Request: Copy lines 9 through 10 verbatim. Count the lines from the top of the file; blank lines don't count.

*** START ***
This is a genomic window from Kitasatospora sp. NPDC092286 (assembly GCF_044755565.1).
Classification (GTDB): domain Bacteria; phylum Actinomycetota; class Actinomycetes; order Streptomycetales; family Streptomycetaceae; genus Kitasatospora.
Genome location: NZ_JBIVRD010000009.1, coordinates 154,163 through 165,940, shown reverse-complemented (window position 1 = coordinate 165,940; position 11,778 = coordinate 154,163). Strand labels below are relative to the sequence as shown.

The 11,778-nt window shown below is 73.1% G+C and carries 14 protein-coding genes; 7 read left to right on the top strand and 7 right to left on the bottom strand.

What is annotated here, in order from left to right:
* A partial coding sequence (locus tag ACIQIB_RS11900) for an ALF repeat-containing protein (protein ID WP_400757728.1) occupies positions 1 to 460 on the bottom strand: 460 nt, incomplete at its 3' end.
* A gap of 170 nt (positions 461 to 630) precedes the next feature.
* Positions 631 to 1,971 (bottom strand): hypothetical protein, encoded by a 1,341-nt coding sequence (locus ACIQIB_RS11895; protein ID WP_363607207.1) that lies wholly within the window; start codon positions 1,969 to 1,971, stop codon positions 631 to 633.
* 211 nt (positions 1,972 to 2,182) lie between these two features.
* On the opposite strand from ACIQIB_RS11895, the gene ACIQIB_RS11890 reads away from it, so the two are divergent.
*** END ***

* 211 nt (positions 1,972 to 2,182) lie between these two features.
* On the opposite strand from ACIQIB_RS11895, the gene ACIQIB_RS11890 reads away from it, so the two are divergent.